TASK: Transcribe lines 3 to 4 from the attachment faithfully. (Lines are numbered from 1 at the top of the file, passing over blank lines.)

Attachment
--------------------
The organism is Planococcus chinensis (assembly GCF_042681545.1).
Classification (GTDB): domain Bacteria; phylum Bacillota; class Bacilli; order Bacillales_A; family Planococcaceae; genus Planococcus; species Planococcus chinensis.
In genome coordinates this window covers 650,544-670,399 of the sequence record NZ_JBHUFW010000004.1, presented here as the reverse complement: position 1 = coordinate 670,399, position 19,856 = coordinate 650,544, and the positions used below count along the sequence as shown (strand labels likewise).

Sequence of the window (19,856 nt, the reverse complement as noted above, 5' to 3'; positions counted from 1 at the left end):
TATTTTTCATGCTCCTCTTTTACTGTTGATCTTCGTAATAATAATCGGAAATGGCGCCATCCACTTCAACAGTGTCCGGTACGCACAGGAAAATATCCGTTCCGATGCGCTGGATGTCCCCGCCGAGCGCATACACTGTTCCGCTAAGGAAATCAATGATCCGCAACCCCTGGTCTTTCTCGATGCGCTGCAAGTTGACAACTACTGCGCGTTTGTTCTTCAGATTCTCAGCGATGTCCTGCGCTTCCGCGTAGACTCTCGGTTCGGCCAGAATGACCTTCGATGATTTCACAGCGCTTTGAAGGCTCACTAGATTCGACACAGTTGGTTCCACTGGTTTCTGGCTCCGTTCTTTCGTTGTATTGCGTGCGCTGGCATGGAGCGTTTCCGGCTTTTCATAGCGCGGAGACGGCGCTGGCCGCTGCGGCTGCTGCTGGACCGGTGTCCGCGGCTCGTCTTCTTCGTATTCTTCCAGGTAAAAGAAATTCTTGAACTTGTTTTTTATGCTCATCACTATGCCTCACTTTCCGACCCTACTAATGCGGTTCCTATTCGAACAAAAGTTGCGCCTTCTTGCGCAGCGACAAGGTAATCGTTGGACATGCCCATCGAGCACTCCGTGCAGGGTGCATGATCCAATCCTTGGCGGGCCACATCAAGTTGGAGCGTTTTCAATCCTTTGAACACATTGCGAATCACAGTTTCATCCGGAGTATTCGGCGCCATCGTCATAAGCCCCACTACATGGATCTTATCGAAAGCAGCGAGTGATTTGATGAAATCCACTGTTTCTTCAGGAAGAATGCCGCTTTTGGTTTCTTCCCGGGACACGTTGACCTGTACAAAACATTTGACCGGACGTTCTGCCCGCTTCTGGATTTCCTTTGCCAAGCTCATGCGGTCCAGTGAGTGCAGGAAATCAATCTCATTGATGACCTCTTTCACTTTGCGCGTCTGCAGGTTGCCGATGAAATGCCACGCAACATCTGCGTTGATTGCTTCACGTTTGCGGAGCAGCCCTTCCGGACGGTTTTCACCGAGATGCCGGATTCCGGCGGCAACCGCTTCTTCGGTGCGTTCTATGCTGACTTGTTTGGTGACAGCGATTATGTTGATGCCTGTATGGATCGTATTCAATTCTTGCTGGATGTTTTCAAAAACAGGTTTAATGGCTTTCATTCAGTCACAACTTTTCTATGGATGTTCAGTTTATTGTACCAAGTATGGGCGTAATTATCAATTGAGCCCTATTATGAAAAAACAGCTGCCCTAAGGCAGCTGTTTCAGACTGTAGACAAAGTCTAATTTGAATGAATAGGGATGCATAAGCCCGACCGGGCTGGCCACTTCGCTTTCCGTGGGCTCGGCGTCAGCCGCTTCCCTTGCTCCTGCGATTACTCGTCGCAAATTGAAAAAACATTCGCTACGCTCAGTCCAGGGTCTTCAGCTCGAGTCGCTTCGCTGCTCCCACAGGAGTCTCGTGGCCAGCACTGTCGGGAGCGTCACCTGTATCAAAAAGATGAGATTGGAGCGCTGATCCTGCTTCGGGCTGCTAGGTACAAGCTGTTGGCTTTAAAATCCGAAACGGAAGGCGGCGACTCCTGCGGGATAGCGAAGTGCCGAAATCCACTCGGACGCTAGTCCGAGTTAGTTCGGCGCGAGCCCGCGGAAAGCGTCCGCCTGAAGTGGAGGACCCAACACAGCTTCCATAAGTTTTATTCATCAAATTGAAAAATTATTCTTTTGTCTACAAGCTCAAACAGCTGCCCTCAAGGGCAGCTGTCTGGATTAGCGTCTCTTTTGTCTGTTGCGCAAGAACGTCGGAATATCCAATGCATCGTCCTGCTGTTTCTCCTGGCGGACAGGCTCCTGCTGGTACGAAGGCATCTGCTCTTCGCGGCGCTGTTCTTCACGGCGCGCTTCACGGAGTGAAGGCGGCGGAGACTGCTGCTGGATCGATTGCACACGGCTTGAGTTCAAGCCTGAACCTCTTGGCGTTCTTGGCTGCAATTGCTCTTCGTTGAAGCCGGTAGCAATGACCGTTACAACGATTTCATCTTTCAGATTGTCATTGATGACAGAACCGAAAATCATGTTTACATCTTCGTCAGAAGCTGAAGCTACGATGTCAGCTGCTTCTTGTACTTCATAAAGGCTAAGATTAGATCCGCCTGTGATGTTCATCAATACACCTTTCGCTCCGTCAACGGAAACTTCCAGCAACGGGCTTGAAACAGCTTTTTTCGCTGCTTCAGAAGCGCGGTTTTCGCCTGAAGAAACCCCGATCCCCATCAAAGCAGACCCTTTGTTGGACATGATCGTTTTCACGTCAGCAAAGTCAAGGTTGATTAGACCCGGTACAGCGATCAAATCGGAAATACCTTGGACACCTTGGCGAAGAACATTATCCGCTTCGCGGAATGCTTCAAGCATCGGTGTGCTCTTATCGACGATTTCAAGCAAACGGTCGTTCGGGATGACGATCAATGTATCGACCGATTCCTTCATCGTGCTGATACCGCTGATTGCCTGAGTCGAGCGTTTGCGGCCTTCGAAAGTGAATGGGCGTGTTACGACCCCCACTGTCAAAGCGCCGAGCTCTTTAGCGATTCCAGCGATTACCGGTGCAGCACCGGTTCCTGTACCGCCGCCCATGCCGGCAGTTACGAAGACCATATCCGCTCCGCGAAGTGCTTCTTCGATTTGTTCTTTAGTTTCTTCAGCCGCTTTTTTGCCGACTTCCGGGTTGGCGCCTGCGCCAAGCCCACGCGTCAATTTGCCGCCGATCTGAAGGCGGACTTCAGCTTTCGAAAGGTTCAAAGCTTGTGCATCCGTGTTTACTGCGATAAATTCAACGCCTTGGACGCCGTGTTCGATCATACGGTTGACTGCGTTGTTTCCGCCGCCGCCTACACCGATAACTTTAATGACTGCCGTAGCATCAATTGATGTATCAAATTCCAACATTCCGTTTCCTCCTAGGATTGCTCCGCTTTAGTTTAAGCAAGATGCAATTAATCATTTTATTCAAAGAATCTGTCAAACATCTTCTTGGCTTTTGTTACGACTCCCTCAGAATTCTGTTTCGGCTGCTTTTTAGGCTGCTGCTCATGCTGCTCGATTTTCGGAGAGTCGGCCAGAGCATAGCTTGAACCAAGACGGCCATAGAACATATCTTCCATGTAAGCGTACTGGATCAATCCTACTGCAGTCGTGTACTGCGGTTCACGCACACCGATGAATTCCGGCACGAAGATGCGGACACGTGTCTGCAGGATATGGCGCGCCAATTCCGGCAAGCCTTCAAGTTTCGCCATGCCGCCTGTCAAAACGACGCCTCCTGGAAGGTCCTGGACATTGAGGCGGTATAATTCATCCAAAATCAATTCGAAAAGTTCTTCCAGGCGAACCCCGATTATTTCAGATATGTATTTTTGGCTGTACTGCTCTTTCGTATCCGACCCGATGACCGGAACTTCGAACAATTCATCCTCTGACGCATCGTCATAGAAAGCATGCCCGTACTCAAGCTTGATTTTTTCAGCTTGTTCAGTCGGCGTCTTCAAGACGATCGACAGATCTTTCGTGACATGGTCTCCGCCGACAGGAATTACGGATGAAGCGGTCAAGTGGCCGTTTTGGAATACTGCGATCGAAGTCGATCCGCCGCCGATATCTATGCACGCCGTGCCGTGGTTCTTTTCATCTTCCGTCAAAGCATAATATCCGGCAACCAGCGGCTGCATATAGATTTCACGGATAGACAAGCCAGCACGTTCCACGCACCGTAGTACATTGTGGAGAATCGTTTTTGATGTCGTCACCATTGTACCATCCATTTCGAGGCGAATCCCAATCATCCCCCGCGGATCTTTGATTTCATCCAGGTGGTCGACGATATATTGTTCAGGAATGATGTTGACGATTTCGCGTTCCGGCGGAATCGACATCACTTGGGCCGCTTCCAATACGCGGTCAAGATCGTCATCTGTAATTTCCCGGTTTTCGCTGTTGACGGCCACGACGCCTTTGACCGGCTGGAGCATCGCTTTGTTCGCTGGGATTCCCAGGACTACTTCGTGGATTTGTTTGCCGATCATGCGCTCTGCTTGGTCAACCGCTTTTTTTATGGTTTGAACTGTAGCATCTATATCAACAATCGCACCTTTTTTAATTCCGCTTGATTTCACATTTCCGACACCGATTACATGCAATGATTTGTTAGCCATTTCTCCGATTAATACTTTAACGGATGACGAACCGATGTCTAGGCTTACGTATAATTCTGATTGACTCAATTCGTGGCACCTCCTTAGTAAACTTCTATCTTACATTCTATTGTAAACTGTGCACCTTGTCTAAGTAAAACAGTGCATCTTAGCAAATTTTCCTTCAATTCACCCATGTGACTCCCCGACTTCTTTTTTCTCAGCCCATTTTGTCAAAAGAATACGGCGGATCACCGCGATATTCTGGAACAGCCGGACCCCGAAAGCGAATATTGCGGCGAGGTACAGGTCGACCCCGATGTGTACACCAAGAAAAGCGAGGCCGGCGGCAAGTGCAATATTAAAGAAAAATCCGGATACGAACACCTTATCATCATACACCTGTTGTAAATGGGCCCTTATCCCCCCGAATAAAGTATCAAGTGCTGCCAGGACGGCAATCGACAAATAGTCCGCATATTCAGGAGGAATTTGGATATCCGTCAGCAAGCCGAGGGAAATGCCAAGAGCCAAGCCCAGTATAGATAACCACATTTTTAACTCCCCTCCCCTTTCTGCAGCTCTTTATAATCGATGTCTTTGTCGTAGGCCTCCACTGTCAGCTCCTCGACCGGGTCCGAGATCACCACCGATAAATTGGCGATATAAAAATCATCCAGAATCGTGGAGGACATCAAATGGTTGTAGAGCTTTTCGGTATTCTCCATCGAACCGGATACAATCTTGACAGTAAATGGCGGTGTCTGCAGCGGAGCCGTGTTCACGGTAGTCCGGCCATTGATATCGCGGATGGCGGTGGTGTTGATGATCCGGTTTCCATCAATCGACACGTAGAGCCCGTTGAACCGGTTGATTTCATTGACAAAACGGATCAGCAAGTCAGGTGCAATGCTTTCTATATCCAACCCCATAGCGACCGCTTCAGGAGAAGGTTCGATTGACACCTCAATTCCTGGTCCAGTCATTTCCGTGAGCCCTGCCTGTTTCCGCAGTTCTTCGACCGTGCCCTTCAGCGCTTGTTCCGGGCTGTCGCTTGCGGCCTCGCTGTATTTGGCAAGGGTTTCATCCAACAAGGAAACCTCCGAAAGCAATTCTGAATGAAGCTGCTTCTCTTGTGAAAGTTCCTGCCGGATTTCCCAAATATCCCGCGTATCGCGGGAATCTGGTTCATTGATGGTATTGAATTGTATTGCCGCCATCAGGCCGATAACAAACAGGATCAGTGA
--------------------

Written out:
In genome coordinates this window covers 650,544-670,399 of the sequence record NZ_JBHUFW010000004.1, presented here as the reverse complement: position 1 = coordinate 670,399, position 19,856 = coordinate 650,544, and the positions used below count along the sequence as shown (strand labels likewise).

Sequence of the window (19,856 nt, the reverse complement as noted above, 5' to 3'; positions counted from 1 at the left end):